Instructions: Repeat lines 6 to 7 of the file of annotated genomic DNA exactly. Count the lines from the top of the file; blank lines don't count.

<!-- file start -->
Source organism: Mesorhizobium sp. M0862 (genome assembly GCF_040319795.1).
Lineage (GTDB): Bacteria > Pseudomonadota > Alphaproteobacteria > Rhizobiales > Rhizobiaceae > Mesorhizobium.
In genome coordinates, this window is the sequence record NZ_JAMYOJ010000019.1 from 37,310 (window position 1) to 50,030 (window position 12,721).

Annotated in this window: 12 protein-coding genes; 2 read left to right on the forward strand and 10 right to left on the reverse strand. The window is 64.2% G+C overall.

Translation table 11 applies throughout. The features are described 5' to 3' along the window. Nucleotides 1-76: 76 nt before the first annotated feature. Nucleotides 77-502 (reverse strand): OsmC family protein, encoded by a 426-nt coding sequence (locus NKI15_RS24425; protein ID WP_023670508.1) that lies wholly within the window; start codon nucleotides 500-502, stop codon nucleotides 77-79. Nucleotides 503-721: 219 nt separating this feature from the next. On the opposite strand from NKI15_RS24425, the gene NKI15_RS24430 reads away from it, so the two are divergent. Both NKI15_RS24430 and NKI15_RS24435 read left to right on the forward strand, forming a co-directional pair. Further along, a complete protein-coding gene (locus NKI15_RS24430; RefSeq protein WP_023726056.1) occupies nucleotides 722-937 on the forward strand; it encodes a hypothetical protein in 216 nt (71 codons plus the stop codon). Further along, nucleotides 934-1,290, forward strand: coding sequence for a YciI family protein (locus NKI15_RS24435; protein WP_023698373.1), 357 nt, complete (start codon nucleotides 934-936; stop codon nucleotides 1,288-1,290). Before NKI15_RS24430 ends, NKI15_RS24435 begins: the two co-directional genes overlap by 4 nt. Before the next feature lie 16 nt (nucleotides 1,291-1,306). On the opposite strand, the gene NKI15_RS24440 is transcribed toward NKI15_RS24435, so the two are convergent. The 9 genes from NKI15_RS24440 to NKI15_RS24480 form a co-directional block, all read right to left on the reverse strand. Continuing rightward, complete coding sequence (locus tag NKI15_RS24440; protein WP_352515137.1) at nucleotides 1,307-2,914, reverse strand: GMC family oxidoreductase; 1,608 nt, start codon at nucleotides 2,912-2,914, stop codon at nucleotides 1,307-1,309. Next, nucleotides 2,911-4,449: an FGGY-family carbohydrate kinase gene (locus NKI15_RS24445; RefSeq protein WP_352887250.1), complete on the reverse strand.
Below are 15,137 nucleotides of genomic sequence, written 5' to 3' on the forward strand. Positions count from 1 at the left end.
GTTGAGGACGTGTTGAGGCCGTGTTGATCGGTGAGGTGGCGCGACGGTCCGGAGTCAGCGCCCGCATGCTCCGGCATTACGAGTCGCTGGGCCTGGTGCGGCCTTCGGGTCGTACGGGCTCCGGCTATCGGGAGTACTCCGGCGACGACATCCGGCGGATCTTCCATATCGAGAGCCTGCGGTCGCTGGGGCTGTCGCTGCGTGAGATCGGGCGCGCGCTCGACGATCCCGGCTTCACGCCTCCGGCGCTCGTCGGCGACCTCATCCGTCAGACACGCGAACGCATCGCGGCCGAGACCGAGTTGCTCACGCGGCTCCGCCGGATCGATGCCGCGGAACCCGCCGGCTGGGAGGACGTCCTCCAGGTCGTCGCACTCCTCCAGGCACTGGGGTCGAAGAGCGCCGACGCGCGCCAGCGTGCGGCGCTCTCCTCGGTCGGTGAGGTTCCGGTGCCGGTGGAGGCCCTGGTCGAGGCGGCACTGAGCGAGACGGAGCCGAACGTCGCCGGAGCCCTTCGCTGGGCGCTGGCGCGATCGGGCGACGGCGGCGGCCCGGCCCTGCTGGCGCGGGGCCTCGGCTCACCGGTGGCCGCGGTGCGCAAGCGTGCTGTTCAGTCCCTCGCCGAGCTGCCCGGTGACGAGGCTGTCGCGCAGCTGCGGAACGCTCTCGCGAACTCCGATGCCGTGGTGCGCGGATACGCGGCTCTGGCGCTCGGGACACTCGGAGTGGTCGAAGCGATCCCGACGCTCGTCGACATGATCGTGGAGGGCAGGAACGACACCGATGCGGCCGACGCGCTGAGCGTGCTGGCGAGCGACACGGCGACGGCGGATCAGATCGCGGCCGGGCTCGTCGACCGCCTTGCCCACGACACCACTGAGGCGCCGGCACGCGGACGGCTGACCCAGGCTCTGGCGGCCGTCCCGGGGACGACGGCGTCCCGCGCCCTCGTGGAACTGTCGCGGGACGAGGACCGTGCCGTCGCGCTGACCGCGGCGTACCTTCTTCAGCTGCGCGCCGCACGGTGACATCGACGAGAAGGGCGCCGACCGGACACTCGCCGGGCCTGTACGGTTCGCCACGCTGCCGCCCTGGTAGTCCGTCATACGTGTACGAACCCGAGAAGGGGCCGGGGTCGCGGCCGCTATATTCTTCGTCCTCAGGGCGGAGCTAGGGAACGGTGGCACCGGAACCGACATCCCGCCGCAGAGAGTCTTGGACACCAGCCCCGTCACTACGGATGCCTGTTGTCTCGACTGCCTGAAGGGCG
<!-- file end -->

Below are 15,137 nucleotides of genomic sequence, written 5' to 3' on the forward strand. Positions count from 1 at the left end.
GTTGAGGACGTGTTGAGGCCGTGTTGATCGGTGAGGTGGCGCGACGGTCCGGAGTCAGCGCCCGCATGCTCCGGCATTACGAGTCGCTGGGCCTGGTGCGGCCTTCGGGTCGTACGGGCTCCGGCTATCGGGAGTACTCCGGCGACGACATCCGGCGGATCTTCCATATCGAGAGCCTGCGGTCGCTGGGGCTGTCGCTGCGTGAGATCGGGCGCGCGCTCGACGATCCCGGCTTCACGCCTCCGGCGCTCGTCGGCGACCTCATCCGTCAGACACGCGAACGCATCGCGGCCGAGACCGAGTTGCTCACGCGGCTCCGCCGGATCGATGCCGCGGAACCCGCCGGCTGGGAGGACGTCCTCCAGGTCGTCGCACTCCTCCAGGCACTGGGGTCGAAGAGCGCCGACGCGCGCCAGCGTGCGGCGCTCTCCTCGGTCGGTGAGGTTCCGGTGCCGGTGGAGGCCCTGGTCGAGGCGGCACTGAGCGAGACGGAGCCGAACGTCGCCGGAGCCCTTCGCTGGGCGCTGGCGCGATCGGGCGACGGCGGCGGCCCGGCCCTGCTGGCGCGGGGCCTCGGCTCACCGGTGGCCGCGGTGCGCAAGCGTGCTGTTCAGTCCCTCGCCGAGCTGCCCGGTGACGAGGCTGTCGCGCAGCTGCGGAACGCTCTCGCGAACTCCGATGCCGTGGTGCGCGGATACGCGGCTCTGGCGCTCGGGACACTCGGAGTGGTCGAAGCGATCCCGACGCTCGTCGACATGATCGTGGAGGGCAGGAACGACACCGATGCGGCCGACGCGCTGAGCGTGCTGGCGAGCGACACGGCGACGGCGGATCAGATCGCGGCCGGGCTCGTCGACCGCCTTGCCCACGACACCACTGAGGCGCCGGCACGCGGACGGCTGACCCAGGCTCTGGCGGCCGTCCCGGGGACGACGGCGTCCCGCGCCCTCGTGGAACTGTCGCGGGACGAGGACCGTGCCGTCGCGCTGACCGCGGCGTACCTTCTTCAGCTGCGCGCCGCACGGTGACATCGACGAGAAGGGCGCCGACCGGACACTCGCCGGGCCTGTACGGTTCGCCACGCTGCCGCCCTGGTAGTCCGTCATACGTGTACGAACCCGAGAAGGGGCCGGGGTCGCGGCCGCTATATTCTTCGTCCTCAGGGCGGAGCTAGGGAACGGTGGCACCGGAACCGACATCCCGCCGCAGAGAGTCTTGGACACCAGCCCCGTCACTACGGATGCCTGTTGTCTCGACTGCCTGAAGGGCG